20 Fun Outings for Kids with Special Needs

These parks, theaters and attractions are great for children of all abilities.

Steven F. Udvar-Hazy Center in Chantilly



The Smithsonian Institution offers extensive accommodations for visitors with disabilities, including pre-visit social stories and maps, as well as Mornings at the Museum (MATM), an innovative option that allows families to visit before the museum opens. Families taking advantage of MATM can work with staff who are specially trained to support children on the spectrum. MATM events are free, but require tickets, and are offered once a month.

Pro tip: To make the most of Mornings at the Museum, get on the mailing list and register early. Tickets go fast! For all visits, download maps beforehand and go through the pre-visit stories with your children so they know what to expect. Avoid weekends when possible, and try to plan for a 10:00 a.m. arrival to avoid crowds. The Air and Space Museum and Natural History Museum, in particular, can be packed. The National Museum of the American Indian and National Gallery of Art are often calmer and less crowded. Check out Multiverse, an amazing light tunnel that connects the East and West buildings in the National Gallery of Art. It’s a sensory delight!

The National Mall, Washington, D.C.

Steven F. Udvar-Hazy Center

Located out near Dulles Airport, this quieter cousin of the Smithsonian’s downtown Air and Space Museum includes a huge hangar of airplanes and rockets. It’s rarely crowded and easily navigated on foot or by wheel. Where else can you see an actual space shuttle up close?

Pro tip: Call two weeks in advance if you have a specific request for an individualized tour. Note: Strollers are allowed throughout the museum, but are not permitted in the observation tower.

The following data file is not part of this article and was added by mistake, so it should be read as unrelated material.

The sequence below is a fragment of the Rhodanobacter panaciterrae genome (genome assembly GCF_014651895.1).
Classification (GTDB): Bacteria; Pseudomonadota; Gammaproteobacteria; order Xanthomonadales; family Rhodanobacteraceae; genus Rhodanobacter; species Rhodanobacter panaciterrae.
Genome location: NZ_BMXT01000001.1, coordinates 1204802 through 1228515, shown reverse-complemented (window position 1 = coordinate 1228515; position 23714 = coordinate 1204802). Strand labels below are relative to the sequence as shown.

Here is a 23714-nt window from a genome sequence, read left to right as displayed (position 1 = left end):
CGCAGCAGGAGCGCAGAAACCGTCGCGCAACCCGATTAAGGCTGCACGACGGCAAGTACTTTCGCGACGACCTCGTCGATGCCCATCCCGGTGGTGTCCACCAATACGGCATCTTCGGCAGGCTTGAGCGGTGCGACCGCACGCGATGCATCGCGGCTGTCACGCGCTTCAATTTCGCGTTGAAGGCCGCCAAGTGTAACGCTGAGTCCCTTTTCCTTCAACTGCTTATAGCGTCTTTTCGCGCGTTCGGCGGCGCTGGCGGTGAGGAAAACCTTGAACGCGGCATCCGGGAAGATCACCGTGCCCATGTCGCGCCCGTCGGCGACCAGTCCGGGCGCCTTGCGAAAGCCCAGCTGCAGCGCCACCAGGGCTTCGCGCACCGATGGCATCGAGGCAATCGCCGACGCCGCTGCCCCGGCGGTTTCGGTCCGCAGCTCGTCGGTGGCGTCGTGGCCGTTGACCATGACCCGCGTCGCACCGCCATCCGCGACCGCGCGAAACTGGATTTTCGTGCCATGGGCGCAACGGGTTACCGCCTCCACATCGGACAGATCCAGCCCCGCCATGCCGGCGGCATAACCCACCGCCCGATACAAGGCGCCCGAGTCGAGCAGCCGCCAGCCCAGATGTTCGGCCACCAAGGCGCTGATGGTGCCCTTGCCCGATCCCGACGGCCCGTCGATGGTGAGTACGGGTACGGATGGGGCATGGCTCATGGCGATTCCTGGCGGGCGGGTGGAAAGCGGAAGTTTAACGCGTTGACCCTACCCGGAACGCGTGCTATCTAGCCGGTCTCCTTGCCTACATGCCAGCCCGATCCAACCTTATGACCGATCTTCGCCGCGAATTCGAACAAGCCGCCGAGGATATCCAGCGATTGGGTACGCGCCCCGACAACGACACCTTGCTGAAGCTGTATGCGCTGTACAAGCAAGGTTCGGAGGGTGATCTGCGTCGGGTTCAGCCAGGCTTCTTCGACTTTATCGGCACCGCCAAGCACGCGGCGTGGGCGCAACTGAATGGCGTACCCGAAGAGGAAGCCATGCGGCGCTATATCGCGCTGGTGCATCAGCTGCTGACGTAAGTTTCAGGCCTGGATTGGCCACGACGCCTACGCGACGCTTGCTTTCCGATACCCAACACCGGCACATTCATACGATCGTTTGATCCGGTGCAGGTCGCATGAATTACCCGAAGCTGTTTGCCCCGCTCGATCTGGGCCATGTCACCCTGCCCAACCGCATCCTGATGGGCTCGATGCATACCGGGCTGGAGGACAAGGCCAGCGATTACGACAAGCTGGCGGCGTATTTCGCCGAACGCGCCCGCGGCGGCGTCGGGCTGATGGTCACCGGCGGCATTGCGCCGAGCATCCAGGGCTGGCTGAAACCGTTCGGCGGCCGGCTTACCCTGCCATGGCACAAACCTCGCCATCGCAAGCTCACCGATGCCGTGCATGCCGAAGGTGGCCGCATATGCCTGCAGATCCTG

14390 Air and Space Museum Parkway, Chantilly

Goddard Space Flight Center

This off-the-beaten-path visitor’s center is small, quiet and rarely crowded. It has several fascinating exhibits, including an outdoor space with a display of historical aircraft, and a fun, low-key scavenger hunt that families can do together. It’s wheelchair accessible and easily explored in an hour. Well worth the drive.

8800 Greenbelt Road, Greenbelt, Maryland

National Aquarium

Baltimore’s internationally acclaimed aquarium has taken inclusivity to the next level. It provides a quiet guest relations room for visitors who need a break, early entry the first weekend of each month, and clear online descriptions of the galleries, making it easy for families to plan and map out their visits ahead of time. There is a separate accessible entrance to avoid long lines.  Pro tip: Use the website to plan your trip in advance. Some exhibits are loud and have flashing lights.

501 East Pratt Street, Baltimore, Maryland

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Categories: Parents & Kids